Soldatov, Andrei; Borogan, Irina (2017), The Red Web. The Kremlin’s Wars on the Internet. New York City: Public Affairs.

[1] ICANN is a California-based non-profit organization regulating Internet Protocol numbers and the global Domain Name System (DNS), which took over Internet regulation functions from the US-government in 1998.

[2] SSL certificates enable Internet sites to move from http to https, a more secure protocol. DNS root servers convert domain names into IP addresses.

[3] Autonomous System is a set of IP prefixes with a clear routing policy that is managed by one or many network operators. Each Autonomous System has a number. Currently, there are more than 100.000 Autonomous System numbers.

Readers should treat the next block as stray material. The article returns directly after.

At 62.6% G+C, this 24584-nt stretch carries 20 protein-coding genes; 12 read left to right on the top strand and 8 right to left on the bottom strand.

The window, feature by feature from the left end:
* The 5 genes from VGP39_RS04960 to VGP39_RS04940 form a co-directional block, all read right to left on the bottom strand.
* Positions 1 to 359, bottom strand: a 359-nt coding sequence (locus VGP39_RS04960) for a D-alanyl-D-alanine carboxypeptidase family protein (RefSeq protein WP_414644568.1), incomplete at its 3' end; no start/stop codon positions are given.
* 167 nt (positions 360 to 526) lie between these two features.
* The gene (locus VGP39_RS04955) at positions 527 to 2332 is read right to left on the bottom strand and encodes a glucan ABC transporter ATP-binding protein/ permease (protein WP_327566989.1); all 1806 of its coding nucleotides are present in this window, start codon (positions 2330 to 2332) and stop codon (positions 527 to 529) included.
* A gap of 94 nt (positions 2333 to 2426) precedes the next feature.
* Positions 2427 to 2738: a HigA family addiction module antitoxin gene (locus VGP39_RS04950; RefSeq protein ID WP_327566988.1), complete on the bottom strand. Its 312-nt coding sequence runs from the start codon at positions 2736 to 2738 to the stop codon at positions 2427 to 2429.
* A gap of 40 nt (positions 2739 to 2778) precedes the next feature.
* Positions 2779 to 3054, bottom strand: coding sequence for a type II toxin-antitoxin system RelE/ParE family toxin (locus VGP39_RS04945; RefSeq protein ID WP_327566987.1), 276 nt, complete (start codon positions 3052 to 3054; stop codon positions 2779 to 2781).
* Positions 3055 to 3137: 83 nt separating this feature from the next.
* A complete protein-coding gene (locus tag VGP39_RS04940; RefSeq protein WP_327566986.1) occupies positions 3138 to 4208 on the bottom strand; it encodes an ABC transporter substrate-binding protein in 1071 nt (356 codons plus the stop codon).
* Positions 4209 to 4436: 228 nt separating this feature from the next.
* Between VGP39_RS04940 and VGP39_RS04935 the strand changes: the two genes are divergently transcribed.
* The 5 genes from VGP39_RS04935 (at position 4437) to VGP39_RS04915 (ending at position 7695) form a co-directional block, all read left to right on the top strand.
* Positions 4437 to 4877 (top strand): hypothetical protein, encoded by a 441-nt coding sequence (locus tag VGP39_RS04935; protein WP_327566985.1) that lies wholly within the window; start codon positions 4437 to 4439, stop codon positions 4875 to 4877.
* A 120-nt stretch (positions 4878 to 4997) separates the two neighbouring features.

[4] According to the recently convened Internet Governance Forum, the user experience is an important dimension of Internet fragmentation.

Dr. Ewa Dąbrowska is a post-doctoral researcher at the SCRIPTS Excellence Cluster in the project “War in Ukraine, Russia’s potential decoupling from the global internet and thechanging perspective of emerging powers on internet and data governance”. She wrote her PhD on ideational change in Russian economic policy.